You pick your kid up after school, and you think to yourself, “something isn’t quite right.”
If she’s 8, she’s being more quiet than normal, or she’s been chewing on her shirt. If he’s 14, he’s even MORE sullen than normal, snippy, not wanting to talk or make eye contact with you.
These days, between 25% and 33% of kids report being bullied by the time they reach middle school.*
When children are bullied, it not only hurts them, causing them emotional pain, but it also causes intense anxiety day after day. In younger kids, you’ll often notice their anxiety show up physically – more bouncing, hair twirling, sucking or chewing on shirts, fidgeting (more than normal), having a hard time concentrating. In teens, you may notice avoidance type behaviors: not wanting to go to school, asking to get out of specific classes, oversleeping on school days, etc.
So… what in the world do you do? When your little pumpkin, the center of your universe, is hurting?
Ask them. Ask them often. In all different kinds of ways. For example:
“Honey, you seem upset about something.” or
“Hey bud, I noticed you seem kind of ‘off’. Is everything okay at school?”
“I know school can be really tough… anything new going on you want to talk about?”
Once you ask, honor the answer. Be patient. Be validating.
If they tell you someone is picking on them or bullying them, do everything you can not to be overly-reactive. When my 5-year-old told me that her friends laughed at her for eating red peppers at lunch, what I wanted to say was “well, they’re little jerk faces and you can tell them to shove it!” Instead, I helped her talk about how it feels yucky when people laugh at us. And then I reminded her that what’s most important is that she remembers she is strong, smart and kind.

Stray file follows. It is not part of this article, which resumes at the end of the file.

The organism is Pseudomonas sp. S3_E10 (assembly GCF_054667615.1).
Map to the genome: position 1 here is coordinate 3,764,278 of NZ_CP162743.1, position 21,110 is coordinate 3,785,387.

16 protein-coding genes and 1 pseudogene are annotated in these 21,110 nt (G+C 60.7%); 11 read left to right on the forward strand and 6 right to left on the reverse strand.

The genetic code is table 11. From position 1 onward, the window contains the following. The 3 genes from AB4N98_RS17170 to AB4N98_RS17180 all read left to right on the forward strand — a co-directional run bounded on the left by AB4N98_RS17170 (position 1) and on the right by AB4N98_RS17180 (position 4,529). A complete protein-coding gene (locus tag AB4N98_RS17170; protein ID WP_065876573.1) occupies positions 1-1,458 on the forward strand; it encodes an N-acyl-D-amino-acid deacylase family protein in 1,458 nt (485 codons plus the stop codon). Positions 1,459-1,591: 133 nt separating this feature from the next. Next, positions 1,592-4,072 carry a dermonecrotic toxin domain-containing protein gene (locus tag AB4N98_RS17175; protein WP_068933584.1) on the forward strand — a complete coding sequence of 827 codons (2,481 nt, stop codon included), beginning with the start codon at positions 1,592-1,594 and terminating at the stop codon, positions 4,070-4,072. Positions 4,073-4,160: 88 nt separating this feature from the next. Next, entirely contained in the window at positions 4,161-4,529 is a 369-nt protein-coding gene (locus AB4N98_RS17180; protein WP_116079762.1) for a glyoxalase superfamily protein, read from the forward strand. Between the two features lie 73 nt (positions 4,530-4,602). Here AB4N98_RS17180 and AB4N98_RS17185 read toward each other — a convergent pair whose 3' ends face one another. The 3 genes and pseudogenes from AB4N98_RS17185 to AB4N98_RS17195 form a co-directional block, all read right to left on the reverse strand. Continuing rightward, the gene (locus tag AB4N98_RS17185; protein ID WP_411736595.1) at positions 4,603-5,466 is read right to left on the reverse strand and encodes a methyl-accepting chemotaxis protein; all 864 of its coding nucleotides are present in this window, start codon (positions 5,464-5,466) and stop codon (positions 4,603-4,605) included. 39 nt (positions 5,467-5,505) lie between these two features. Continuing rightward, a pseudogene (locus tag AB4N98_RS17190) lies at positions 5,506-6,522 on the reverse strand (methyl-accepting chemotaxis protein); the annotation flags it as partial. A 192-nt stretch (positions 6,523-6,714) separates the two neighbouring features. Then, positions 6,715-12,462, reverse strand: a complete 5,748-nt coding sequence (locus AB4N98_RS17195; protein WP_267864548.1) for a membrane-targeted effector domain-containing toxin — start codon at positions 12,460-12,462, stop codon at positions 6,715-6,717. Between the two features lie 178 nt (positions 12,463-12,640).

Now, I know that’s really different than knowing that someone is harassing your son in the hallway for being skinny, or threatening to beat him up. It’s also really different than someone snapping your 13-year-old daughter’s bra strap in class, commenting on her body. Those are huge problems. And they should be addressed. However, the most important thing in the moment your child confides in you is to be calm, to be validating, and help them process. This way you are a safe person to share. If you fly off the handle, the chances are pretty slim that they’ll tell you next time.
I firmly believe that being a tween or a teen is probably one of the hardest times they’ll have in life. No joke.
To steal a line from Home Depot – “They can do it. You can help.”
Lifeologie Counseling Grand Rapids is located in Ada, MI with close proximity to Forest Hills, MI and Grand Rapids. We offer child therapy and parenting skills training, in addition to providing family counseling and individual counseling sessions.